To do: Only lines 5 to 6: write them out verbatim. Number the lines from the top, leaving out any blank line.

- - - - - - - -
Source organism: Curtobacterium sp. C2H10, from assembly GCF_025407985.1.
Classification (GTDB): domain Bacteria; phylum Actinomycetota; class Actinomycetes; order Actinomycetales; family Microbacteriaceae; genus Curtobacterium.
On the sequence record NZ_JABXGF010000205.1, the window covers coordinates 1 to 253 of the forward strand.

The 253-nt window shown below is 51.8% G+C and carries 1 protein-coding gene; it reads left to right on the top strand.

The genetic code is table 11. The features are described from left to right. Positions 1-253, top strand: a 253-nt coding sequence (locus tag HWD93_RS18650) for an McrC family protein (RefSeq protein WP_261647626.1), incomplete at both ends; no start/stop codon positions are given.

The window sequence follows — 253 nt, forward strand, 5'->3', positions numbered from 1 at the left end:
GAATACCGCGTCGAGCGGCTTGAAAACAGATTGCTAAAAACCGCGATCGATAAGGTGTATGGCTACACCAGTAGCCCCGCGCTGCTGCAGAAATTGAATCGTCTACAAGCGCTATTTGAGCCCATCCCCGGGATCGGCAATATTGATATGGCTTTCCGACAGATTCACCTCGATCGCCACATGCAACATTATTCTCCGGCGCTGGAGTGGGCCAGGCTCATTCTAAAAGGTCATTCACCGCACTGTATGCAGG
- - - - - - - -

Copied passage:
The genetic code is table 11. The features are described from left to right. Positions 1-253, top strand: a 253-nt coding sequence (locus tag HWD93_RS18650) for an McrC family protein (RefSeq protein WP_261647626.1), incomplete at both ends; no start/stop codon positions are given.

The window sequence follows — 253 nt, forward strand, 5'->3', positions numbered from 1 at the left end: